Sunday, March 04, 2007

13th Carnival of Socialism

Photobucket - Video and Image Hosting It's here at last folks!

After a couple of false starts, for which I apologise, here's the 13th Carnival of Socialism, which invited contributions loosely based around the (partly provocative) question "Why is the left obsessed with the Middle East?"

This was a quite deliberately controversial choice on my part, as I think that better debates tend to come from questions where people directly disagree, rather than by inviting semi-consensual discussions around a theme. This did however seem to piss off some people, who were expecting something in a more "write me a post about socialism and art" type of format. Apologies for that, but I think you'll see what I was trying to get at.

I was looking really for commentary on the left (from leftist and ex-leftist perspectives), as opposed to simply expositions of left-wing ideas. My intention with this theme was to try and solicit contributions from outside of the usual circle of left-wing bloggers, and introduce some newer perspectives. It's in that light that I was delighted to receive a contribution from Marxist From Lebanon (don't call him "Lebanese Marxist"), who will be new to many of you. In one amongst many arguments the course of a fascinating post, he posits that parts of the left have fallen into a kind of knee-jerk oppositionalism since 9/11:

"Ever since Bush opened his never ending “War on Terror”, the Middle East was more on the spot light than it used to be. Ariel Sharon compared the Palestinians ( without doing any difference to the civilians) to the Terrorists that Bush was fighting. The Marxists and the Leftists fell in the error of supporting in defecto any movement or rogue nation against the United States, unless if they were al-Qa’eda."

Read it through - whether you come to agree with him or not, you'll certainly find it both thoughtful and insightful.

Next up was the ringmaster himself, John Angliss, whose lighthearted contribution suggests that it's because the Middle East gives the left an unusual opportunity to speak in terms that the general public find interesting and relevant. John, you may be jesting, but I rather think you might have a more serious point than you think.

On an intertwined subject, whilst flicking around a Google Blog Search, I came across this post by Louis Proyect, which I felt to be more than worthy of inclusion. It's a discussion of socialist attitudes to Islam, and in particular attempts to discuss the SWP's attitude to political-religious organisations like the MAB. This blog's doughty SWP commenter, JohnG, engages Louis in a debate underneath.

I also came across a very thoughtful article on a similar issue from disillusioned leftist Josh Strawn, front man for band Blacklist, on his blog. He gives us, perhaps, an view into the psyche of some people on the left (and ex-left) who linger on issues like the Middle East and related areas. Similarly to our periodic commenter Paddy the Puritan, Josh confesses to initial feelings of elation on 9/11:

"I thought it was a victory for our side. I thought it was the beginning of the revolution. I even thought they were part of the whole anti-globalization movement. They had hit at the heart of it all, the symbol of U.S. economic hegemony."

But for him the elation was replaced quickly by revulsion at his own feelings, and a sense of shame which led him to question much of his former worldview. He actually became pro-war, and he chastises those of us who remain on the left for our practice of taking swipes at what he believes to be a liberatory project:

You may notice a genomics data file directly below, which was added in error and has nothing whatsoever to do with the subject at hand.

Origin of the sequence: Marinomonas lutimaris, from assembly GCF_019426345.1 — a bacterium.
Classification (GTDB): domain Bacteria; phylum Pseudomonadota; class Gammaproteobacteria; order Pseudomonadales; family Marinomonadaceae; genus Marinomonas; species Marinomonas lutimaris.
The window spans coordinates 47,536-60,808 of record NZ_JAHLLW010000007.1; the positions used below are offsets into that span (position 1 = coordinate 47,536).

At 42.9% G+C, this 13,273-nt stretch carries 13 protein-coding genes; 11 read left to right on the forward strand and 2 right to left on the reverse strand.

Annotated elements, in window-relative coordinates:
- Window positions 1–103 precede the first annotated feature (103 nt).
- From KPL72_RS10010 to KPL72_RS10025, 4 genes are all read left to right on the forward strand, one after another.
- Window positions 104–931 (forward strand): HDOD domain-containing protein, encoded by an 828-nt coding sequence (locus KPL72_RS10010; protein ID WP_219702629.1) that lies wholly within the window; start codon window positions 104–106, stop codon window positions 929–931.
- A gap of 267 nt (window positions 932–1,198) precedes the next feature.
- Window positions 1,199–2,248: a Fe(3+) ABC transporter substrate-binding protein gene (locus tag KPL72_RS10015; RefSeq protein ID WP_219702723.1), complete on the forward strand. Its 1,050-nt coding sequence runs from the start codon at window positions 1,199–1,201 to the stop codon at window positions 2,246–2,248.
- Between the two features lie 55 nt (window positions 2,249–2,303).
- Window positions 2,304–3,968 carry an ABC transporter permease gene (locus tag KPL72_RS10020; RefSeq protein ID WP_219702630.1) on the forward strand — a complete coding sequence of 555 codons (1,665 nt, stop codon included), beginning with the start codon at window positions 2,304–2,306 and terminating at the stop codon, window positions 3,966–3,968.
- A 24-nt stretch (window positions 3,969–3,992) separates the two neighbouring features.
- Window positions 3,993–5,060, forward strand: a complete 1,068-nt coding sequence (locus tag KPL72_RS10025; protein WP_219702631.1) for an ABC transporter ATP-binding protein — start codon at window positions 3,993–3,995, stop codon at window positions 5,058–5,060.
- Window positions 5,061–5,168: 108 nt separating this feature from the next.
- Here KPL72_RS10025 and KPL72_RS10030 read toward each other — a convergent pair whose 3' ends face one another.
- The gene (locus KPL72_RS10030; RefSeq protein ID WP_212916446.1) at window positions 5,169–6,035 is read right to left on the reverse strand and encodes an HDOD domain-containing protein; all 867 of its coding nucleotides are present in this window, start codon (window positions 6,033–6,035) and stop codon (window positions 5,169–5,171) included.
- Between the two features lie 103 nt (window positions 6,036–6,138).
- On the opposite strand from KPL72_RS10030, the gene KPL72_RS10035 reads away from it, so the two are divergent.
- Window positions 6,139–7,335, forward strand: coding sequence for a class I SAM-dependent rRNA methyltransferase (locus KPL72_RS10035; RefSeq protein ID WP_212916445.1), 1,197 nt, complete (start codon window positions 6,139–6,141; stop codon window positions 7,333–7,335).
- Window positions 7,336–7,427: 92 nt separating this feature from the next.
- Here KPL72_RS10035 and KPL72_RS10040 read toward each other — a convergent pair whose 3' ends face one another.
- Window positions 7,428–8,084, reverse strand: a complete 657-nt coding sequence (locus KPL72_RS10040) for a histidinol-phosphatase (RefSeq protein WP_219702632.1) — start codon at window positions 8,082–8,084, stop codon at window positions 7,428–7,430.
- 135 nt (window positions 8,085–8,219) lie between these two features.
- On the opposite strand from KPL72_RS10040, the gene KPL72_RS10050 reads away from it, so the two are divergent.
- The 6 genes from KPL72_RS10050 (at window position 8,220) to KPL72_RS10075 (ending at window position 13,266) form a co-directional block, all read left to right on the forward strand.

" And now the left chastises the action because rocking the boat is costing lives. Best to have left the wound (that we helped create) to fester, according to them. It costs nothing, save for the well-being of hundreds of thousands of Iraqis, Afghans, and Palestinians. It lets the 'radicals' keep their hands clean. They can Bike Against Bush or whatever the nonsense-of-the-day might be and call it compassion."

I think he's badly wrong, but he certainly got me thinking.

On the other side of the equation, I also found this post by this blog's friend Tom of Newer Labour, who finds himself in the not-very-comforable, and many would argue self-contradictory, position of being an anti-war signatory of the Euston Manifesto. Whether you think the lad's confused or not, his article does give an insight into some of the agonising that left-reformists go through when trying to define their stances on the Middle East in the face of Trot "anti-imperialism" on the one side and neocon "pro-war leftism" on the other.

Finally, I have received a contribution from someone called Judeosphere which compares the left's obsession with the Middle East to Evangelicals' obsessing over the same subject. S/he is someone who I'm presuming isn't technically on the left or indeed a disillusioned lefty type either. But I'm including the contribution anyway 'cos it's interesting. So go ahead and moan. See if I care.

Oh, and to the guy who sent me the poem, many thanks. I will use it, but it will need to go in a separate post if that's ok, purely because it doesn't relate to the topic at hand.

So there you have it. Not the usual contributors, and not a normal topic. I've no doubt some of it was inflammatory, and some of it will provoke debate. Good, it was meant to. Because that's how we on the left keep ourselves relevant, our rhetoric sharp and our ideas fresh.



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